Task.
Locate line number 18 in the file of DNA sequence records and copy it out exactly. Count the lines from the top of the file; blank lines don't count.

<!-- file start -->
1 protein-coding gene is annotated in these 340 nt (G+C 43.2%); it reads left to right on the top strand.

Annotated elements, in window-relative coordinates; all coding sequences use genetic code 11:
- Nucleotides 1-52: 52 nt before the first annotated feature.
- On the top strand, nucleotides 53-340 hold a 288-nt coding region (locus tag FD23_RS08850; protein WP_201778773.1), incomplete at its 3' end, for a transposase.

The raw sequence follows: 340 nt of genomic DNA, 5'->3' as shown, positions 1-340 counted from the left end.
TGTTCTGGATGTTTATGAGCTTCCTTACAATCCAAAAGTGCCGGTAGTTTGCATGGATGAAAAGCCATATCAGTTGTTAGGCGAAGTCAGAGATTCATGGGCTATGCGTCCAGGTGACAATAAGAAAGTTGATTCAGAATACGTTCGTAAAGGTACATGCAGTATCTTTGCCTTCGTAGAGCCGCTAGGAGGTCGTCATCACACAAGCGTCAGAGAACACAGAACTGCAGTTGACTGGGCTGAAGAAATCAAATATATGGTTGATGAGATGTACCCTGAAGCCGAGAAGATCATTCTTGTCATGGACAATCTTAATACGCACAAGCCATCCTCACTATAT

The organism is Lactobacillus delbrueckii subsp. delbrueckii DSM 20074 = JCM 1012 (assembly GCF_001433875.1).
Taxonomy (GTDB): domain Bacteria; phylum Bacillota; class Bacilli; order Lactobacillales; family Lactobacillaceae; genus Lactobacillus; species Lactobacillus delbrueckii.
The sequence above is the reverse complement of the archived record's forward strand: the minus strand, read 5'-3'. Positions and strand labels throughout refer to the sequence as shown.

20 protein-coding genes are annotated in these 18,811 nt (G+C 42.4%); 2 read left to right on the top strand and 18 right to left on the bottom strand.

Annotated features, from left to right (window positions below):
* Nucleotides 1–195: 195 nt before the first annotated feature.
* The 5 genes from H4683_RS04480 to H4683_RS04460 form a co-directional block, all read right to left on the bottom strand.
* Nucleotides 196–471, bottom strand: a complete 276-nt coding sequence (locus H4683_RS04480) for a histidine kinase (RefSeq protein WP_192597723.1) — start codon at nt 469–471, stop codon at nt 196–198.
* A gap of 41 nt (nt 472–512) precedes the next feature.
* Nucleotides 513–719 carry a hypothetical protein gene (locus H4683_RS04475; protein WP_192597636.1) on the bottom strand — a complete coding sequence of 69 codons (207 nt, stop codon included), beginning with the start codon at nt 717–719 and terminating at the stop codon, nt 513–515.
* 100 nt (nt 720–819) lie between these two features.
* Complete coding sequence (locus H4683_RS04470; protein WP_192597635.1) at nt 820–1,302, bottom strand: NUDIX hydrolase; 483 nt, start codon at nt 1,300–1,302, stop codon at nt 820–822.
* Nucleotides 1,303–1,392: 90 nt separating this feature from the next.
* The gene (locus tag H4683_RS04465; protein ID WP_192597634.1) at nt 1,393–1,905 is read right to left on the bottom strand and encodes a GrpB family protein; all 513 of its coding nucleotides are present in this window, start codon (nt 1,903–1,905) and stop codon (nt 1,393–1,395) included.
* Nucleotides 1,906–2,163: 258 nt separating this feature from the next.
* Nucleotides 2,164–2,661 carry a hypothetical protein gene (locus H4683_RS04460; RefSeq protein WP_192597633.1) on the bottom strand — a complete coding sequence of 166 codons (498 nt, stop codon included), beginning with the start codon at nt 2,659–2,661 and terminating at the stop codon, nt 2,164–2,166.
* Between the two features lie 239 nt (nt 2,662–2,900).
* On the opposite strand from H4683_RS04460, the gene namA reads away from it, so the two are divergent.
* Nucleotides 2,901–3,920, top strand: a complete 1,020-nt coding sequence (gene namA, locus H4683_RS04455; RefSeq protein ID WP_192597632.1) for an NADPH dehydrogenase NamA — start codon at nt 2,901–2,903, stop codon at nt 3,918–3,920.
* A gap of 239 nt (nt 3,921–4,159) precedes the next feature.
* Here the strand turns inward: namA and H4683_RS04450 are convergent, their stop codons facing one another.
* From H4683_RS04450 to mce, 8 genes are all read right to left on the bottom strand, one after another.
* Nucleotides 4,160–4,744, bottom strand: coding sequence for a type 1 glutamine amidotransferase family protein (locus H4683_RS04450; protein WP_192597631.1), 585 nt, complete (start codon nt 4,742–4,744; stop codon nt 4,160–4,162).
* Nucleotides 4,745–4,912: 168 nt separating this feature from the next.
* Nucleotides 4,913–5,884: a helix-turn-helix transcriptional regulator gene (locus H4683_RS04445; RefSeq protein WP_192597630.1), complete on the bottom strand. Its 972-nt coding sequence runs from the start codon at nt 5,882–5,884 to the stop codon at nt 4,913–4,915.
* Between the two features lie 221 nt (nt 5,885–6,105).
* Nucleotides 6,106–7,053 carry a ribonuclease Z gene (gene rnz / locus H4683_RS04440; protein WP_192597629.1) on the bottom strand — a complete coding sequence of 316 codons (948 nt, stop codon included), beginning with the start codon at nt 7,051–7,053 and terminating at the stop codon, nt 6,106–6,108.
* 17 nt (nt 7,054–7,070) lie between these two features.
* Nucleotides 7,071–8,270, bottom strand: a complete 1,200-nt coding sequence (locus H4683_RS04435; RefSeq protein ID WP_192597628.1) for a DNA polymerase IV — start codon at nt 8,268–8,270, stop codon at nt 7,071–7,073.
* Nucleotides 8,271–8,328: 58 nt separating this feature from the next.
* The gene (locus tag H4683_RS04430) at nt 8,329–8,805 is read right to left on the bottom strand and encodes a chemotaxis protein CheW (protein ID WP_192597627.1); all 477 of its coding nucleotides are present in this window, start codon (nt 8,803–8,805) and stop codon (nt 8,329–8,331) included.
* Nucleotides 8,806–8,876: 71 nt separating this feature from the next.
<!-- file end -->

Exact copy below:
* Complete coding sequence (locus H4683_RS04470; protein WP_192597635.1) at nt 820–1,302, bottom strand: NUDIX hydrolase; 483 nt, start codon at nt 1,300–1,302, stop codon at nt 820–822.